For example, a company can be very diverse in terms of employees with various backgrounds, ages, ethnicities, etc., but if there’s limited inclusion these employees may feel as if they don’t belong and can’t be their true selves. On the other hand, a company with a fairly homogenous workforce can still foster high inclusion.
Diversity is being asked to the party; inclusion is being asked to dance
Diversity and inclusion expert Verna Myers
As a result of globalization, the impact of Covid-19, and a number of social, political, and economic issues the world is facing today, the demand for diversity, equality, and inclusion has exploded in recent years. In the Netherlands, the ‘Participation Act’, effective since 2015, aims to ensure that everyone can find work, including people who are more vulnerable or who have disabilities. More recently, a new law was introduced in the Netherlands, aiming to improve gender diversity on corporate boards by better balancing the ratio of men and women at top levels of large private companies. This too has driven the need for inclusive work environments.
According to various studies, companies that employ a diverse workforce — and empower it with an inclusive culture — often perform better on many levels:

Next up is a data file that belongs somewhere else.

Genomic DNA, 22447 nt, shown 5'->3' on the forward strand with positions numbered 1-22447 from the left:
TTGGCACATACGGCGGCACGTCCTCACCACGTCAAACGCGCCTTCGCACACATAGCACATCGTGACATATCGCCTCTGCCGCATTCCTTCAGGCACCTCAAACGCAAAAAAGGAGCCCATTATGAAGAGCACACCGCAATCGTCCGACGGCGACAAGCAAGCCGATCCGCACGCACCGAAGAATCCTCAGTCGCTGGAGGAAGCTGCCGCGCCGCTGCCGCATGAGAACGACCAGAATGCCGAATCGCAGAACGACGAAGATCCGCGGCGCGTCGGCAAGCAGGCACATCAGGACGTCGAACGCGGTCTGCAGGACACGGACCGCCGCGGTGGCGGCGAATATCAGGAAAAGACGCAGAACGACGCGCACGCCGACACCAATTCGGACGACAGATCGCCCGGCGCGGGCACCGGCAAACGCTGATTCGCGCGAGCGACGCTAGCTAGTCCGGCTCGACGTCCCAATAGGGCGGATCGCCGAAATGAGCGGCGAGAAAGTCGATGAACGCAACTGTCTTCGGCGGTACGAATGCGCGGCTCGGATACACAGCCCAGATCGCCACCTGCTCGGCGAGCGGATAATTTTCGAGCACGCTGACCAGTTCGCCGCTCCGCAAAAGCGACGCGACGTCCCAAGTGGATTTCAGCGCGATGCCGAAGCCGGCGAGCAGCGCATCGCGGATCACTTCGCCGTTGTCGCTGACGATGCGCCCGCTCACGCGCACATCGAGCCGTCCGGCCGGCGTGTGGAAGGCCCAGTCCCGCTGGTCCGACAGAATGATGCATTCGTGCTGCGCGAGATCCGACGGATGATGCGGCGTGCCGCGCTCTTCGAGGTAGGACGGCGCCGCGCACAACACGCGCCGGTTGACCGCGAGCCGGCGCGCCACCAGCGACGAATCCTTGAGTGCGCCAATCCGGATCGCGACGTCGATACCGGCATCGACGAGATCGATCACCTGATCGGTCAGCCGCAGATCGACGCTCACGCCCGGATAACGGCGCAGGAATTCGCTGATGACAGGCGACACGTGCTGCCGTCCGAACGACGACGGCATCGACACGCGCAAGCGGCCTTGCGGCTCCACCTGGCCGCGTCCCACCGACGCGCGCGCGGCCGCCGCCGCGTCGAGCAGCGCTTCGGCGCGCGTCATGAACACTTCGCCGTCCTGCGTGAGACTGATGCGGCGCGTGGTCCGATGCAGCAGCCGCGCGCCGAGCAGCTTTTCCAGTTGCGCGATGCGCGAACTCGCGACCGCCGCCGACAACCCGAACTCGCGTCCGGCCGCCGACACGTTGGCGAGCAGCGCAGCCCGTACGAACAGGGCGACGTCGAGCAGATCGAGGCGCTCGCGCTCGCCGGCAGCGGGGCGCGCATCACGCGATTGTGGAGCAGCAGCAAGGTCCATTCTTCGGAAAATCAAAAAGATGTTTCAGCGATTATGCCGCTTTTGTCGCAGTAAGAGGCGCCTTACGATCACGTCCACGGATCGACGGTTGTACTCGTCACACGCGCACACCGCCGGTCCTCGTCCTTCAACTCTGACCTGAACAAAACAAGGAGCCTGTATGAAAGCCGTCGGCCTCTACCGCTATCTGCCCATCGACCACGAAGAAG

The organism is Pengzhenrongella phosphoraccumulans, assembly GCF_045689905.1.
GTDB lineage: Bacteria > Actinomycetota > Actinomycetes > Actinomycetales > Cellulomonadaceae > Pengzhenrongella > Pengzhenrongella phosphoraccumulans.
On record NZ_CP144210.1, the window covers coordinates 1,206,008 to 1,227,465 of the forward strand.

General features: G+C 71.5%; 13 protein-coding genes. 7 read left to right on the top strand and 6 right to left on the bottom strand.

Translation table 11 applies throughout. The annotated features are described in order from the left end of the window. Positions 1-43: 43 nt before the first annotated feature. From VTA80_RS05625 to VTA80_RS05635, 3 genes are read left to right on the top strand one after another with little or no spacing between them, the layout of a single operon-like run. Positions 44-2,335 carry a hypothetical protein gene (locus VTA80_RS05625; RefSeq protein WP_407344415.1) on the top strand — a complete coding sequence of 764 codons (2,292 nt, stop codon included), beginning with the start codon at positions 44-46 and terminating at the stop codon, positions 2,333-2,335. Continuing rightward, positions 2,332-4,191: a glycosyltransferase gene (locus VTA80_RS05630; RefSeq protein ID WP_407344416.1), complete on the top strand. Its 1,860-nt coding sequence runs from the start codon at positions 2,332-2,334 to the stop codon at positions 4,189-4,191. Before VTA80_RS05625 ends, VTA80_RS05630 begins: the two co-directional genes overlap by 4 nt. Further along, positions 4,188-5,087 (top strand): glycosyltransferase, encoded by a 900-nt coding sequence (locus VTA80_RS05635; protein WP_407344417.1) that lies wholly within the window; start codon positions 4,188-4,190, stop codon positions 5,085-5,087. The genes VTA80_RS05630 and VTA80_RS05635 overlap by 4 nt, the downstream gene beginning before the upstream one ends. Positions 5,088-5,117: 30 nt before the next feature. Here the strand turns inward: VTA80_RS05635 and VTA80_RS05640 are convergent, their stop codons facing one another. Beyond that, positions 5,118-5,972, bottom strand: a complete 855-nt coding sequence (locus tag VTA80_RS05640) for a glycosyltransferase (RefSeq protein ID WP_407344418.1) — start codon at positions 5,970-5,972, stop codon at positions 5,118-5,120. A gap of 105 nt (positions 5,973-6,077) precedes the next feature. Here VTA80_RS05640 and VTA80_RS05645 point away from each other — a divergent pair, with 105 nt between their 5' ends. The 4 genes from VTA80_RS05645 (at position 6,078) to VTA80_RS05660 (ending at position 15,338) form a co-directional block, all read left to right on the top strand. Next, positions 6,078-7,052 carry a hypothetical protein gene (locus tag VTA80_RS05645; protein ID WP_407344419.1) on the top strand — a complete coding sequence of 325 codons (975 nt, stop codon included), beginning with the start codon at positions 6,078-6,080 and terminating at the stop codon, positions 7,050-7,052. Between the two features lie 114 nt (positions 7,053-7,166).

- They are more innovative, creative, and able to solve problems better. That’s because diversified teams have different points of view, are open to fresh ideas, and have fewer blind spots
- They make better use of the job market because they recruit all types of talent
- They enjoy a happier and loyal workforce, higher productivity, and higher retention rates
- They see higher levels of customer satisfaction and increased customer loyalty because they understand what is going on among various target groups and appeal to a broad audience
- They report higher turnover and profitability rates
- They experience that demonstrating corporate social responsibility has positive effects on their brand reputation
52% of all adult online consumers consider a company’s values when making a purchase. That rate is even higher among the Millennial and Gen-Z generations, who are incredibly socially conscious in their purchasing habits
As more and more organizations – big and small – recognize these benefits, many have put Diversity Management on the agenda. However, it’s not enough to just talk about it. It’s also vital to manage the challenges that come with a diverse workplace appropriately. These include for example:
- Intercultural communication problems
- Cultural misunderstandings
- Increased conflict because of different values and beliefs
- Slower decision-making processes
- Unequal opportunities
- Discrimination and exclusion
- Misrepresentation of social groups
Practicing the right diversity management strategies requires effective communication, a growth mindset, and a deep understanding of the way different types of people and teams can empower each other. It also involves perseverance, because D&I goals cannot be achieved overnight, and a strong set of leadership skills, as managers (from first-time leaders to senior management) play a vital role in demonstrating an inclusive mindset. They can be the change agents that help companies shift the gear towards a happier, welcoming workplace.